Wednesday, October 22, 2008

Suppress the vote (2)

Or how Harper and the "StealthCons are like a Big Mac. (N.B.: there is a bonus bit of trivia in the midst of the post as an award for reading the whole thing)

As you may have read I have been expanding on a hunch that the Conservative campaign was designed to suppress the vote as much as possible and ride their base to a majority. They did this in the realization that their policies and principles could not stand up to any kind of scrutiny. In this post I will outline what they did to negate the animus towards Harper that they knew two thirds of Canadians posses.

Back in the seventies, I read something in an advertising journal that was so interesting it stayed with me. Unfortunately I have not been able to find the actual reference so I will have to reconstruct this from memory. It goes like this.

McDonald's noticed that there were a lot of pickles in their parking lots. This was a major concern since the main draw of their product was convenience and the neutral taste. Not neutral in that the food is bland. Rather that it is hard to describe. Think about it. If you eat a Big Mac you can say to yourself: "Yep, that's a Big Mac." But try to describe the taste. It doesn't have a distinctive taste. This made it the lowest common denominator when groups are deciding where to go. The entire goal was to make the flavour so innocuous that you can't strongly object to it. You might be aware of how bad Big Macs are for you. You might have read "Fast Food Nation". You might have seen "Super Size Me". But you are out and about and you need to eat and the kids want a Happy Meal.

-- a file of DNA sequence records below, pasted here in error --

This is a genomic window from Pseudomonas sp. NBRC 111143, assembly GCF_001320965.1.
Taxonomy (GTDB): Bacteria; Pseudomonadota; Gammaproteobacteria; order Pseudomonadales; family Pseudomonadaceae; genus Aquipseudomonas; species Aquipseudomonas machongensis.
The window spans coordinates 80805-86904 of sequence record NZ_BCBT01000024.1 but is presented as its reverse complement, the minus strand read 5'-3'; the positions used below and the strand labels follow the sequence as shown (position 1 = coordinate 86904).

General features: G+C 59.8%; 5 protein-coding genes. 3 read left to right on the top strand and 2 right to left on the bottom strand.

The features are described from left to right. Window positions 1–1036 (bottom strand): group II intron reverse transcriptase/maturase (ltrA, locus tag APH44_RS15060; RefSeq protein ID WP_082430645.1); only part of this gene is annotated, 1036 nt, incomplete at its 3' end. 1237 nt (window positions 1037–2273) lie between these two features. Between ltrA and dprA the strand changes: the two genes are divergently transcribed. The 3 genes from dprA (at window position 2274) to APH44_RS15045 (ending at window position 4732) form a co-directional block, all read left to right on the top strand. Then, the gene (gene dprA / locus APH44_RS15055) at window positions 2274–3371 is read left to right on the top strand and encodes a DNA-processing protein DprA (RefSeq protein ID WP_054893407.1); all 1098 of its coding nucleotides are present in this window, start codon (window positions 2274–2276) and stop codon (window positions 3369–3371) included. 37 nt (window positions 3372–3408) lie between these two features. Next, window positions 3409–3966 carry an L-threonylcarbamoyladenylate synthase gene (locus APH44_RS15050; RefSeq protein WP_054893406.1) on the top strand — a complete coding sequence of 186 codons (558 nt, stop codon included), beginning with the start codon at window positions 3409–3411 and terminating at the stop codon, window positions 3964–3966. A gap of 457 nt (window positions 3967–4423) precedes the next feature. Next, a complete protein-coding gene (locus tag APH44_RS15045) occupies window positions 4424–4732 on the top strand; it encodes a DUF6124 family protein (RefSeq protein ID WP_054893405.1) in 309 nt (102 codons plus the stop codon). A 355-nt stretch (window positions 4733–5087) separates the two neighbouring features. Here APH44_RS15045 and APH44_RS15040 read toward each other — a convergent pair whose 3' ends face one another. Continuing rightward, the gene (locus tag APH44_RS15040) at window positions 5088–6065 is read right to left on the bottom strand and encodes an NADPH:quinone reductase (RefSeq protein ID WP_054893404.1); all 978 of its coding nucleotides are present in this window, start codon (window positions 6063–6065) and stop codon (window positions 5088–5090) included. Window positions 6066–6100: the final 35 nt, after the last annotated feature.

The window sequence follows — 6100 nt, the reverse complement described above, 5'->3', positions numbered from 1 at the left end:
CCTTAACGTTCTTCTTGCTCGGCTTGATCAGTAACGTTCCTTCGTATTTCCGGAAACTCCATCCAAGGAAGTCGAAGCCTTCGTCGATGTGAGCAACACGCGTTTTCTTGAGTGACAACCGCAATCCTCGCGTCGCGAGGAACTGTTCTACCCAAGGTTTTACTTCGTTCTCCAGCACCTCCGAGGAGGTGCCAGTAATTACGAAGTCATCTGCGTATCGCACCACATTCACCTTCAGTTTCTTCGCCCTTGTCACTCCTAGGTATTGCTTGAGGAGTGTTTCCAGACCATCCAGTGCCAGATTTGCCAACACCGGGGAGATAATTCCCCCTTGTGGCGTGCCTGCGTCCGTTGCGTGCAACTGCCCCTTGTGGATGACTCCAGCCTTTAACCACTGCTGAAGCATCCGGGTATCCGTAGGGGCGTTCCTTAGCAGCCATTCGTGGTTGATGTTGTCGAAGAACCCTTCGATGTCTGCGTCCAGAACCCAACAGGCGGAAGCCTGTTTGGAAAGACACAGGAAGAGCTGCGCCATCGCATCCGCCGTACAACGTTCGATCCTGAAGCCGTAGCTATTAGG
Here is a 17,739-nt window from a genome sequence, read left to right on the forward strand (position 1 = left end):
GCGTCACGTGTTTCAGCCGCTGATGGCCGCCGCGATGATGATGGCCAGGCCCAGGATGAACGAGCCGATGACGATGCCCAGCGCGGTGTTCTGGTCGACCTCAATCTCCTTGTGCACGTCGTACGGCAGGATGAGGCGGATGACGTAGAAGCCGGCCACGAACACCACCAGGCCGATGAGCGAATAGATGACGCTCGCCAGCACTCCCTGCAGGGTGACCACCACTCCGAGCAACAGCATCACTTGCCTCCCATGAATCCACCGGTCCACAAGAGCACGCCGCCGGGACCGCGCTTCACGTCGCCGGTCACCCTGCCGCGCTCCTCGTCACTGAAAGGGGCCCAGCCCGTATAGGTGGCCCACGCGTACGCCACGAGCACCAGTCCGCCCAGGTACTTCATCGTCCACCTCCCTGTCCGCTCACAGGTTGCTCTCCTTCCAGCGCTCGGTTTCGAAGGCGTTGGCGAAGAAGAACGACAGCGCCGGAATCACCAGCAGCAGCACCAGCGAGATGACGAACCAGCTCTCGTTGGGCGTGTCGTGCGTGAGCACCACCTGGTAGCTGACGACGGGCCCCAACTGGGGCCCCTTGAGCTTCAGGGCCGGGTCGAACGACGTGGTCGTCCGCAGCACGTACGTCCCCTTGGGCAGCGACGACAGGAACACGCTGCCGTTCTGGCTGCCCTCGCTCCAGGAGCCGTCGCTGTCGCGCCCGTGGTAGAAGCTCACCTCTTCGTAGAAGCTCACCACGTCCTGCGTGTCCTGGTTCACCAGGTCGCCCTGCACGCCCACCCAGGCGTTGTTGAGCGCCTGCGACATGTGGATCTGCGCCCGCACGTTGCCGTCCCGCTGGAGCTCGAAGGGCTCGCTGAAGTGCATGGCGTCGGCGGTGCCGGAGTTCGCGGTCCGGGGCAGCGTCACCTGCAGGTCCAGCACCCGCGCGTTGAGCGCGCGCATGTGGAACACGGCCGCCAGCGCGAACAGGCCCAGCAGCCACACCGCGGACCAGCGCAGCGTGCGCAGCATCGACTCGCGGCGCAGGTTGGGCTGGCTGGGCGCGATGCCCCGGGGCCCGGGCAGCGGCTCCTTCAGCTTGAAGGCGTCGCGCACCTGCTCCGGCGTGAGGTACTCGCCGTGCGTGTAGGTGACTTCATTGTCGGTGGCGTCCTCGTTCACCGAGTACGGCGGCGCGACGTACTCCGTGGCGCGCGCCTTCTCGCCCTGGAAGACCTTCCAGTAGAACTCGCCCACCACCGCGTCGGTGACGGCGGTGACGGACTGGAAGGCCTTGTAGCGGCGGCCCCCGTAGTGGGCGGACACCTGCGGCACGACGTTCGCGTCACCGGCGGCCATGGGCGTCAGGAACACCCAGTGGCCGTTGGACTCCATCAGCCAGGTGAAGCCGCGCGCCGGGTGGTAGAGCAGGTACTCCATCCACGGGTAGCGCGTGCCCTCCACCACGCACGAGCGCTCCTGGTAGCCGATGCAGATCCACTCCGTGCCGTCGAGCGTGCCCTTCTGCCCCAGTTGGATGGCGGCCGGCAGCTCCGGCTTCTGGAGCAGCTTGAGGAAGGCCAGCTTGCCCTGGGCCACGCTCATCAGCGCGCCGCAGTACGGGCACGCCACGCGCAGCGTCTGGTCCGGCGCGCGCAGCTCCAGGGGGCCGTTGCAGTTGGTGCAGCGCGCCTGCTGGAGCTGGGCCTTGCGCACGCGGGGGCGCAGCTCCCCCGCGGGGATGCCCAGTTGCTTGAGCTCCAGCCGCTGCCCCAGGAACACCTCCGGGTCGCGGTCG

So seeing that a significant proportion of their customers were taking the time to open up the box and dig out the pickle meant that the taste of the pickles was both off-putting and creating an inconvenience. This divergence from taste neutrality and convenience might encourage people to go somewhere other than McDonald's. But the pickle, so to speak, that McDonald's was in was that they could not take out the pickle since that would ruin the slogan. (Go ahead. Say it to yourself. You know you want to.)

So the answer wasn't to take the pickle out. The answer was to develop a pickle wasn't recognizable as a pickle. They spent years trying to accomplish this. To the best of my knowledge they never succeeded.

Bonus triva: The chairs are designed to be uncomfortable after ~30 minutes to discourage you from sitting in them.

So what does this have to do with Mr. Ordinary's campaign? The Blue Sweater Vest ads. The Thanksgiving message. I don't think for a moment that they were an attempt to bring people over to vote for him. They were meant to neutralize the acidic taste he leaves in most peoples mouths. They were meant to anaesthatise the marginal Liberal voters and keep them home. Turn them off of Dion enough that they are wavering. Fool them that Harper isn't the screaming blue meanie that everyone knows he is to be. Just long enough to get through the election. Hide the StealthCons. Keep Ritz hidden. Try to get through the campaign with out a platform. Cloister Harper over the last few days after the CTV hatchet job was done. Don't let the people taste the Conservative pickle in the burger.Recommend this Post

1 comment:

Deb Prothero said...

I don't think I will ever forget pickles now. What a clever story.